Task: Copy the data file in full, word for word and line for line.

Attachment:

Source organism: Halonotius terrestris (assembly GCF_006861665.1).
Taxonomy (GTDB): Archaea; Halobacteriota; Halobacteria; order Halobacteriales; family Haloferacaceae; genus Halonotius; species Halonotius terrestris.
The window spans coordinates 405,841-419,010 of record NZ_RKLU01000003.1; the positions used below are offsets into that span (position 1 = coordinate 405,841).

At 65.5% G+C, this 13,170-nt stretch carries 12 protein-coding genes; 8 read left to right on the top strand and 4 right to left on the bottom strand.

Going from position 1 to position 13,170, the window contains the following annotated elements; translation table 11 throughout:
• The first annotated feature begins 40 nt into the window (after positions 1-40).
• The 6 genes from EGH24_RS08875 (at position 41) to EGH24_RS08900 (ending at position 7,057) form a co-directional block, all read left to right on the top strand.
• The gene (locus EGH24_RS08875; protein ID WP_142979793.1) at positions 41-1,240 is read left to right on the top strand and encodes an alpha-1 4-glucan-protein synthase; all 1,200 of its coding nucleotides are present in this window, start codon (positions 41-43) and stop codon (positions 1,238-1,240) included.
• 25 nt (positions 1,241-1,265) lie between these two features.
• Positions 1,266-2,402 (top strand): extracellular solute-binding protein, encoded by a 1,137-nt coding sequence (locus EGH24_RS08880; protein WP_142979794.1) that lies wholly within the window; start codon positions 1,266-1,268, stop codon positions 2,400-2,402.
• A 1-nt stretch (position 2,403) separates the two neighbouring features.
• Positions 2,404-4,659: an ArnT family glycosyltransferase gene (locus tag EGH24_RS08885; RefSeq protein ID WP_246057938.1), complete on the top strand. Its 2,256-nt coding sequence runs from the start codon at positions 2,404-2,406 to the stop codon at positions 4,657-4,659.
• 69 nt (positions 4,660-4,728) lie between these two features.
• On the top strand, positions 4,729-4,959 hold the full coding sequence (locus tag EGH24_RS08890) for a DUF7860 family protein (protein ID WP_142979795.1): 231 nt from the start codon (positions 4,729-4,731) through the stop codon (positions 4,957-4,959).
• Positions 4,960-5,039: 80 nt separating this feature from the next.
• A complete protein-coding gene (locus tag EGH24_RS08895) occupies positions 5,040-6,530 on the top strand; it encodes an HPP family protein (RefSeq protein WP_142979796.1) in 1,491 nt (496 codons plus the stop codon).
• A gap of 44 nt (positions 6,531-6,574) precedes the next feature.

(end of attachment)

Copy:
Source organism: Halonotius terrestris (assembly GCF_006861665.1).
Taxonomy (GTDB): Archaea; Halobacteriota; Halobacteria; order Halobacteriales; family Haloferacaceae; genus Halonotius; species Halonotius terrestris.
The window spans coordinates 405,841-419,010 of record NZ_RKLU01000003.1; the positions used below are offsets into that span (position 1 = coordinate 405,841).

At 65.5% G+C, this 13,170-nt stretch carries 12 protein-coding genes; 8 read left to right on the top strand and 4 right to left on the bottom strand.

Going from position 1 to position 13,170, the window contains the following annotated elements; translation table 11 throughout:
• The first annotated feature begins 40 nt into the window (after positions 1-40).
• The 6 genes from EGH24_RS08875 (at position 41) to EGH24_RS08900 (ending at position 7,057) form a co-directional block, all read left to right on the top strand.
• The gene (locus EGH24_RS08875; protein ID WP_142979793.1) at positions 41-1,240 is read left to right on the top strand and encodes an alpha-1 4-glucan-protein synthase; all 1,200 of its coding nucleotides are present in this window, start codon (positions 41-43) and stop codon (positions 1,238-1,240) included.
• 25 nt (positions 1,241-1,265) lie between these two features.
• Positions 1,266-2,402 (top strand): extracellular solute-binding protein, encoded by a 1,137-nt coding sequence (locus EGH24_RS08880; protein WP_142979794.1) that lies wholly within the window; start codon positions 1,266-1,268, stop codon positions 2,400-2,402.
• A 1-nt stretch (position 2,403) separates the two neighbouring features.
• Positions 2,404-4,659: an ArnT family glycosyltransferase gene (locus tag EGH24_RS08885; RefSeq protein ID WP_246057938.1), complete on the top strand. Its 2,256-nt coding sequence runs from the start codon at positions 2,404-2,406 to the stop codon at positions 4,657-4,659.
• 69 nt (positions 4,660-4,728) lie between these two features.
• On the top strand, positions 4,729-4,959 hold the full coding sequence (locus tag EGH24_RS08890) for a DUF7860 family protein (protein ID WP_142979795.1): 231 nt from the start codon (positions 4,729-4,731) through the stop codon (positions 4,957-4,959).
• Positions 4,960-5,039: 80 nt separating this feature from the next.
• A complete protein-coding gene (locus tag EGH24_RS08895) occupies positions 5,040-6,530 on the top strand; it encodes an HPP family protein (RefSeq protein WP_142979796.1) in 1,491 nt (496 codons plus the stop codon).
• A gap of 44 nt (positions 6,531-6,574) precedes the next feature.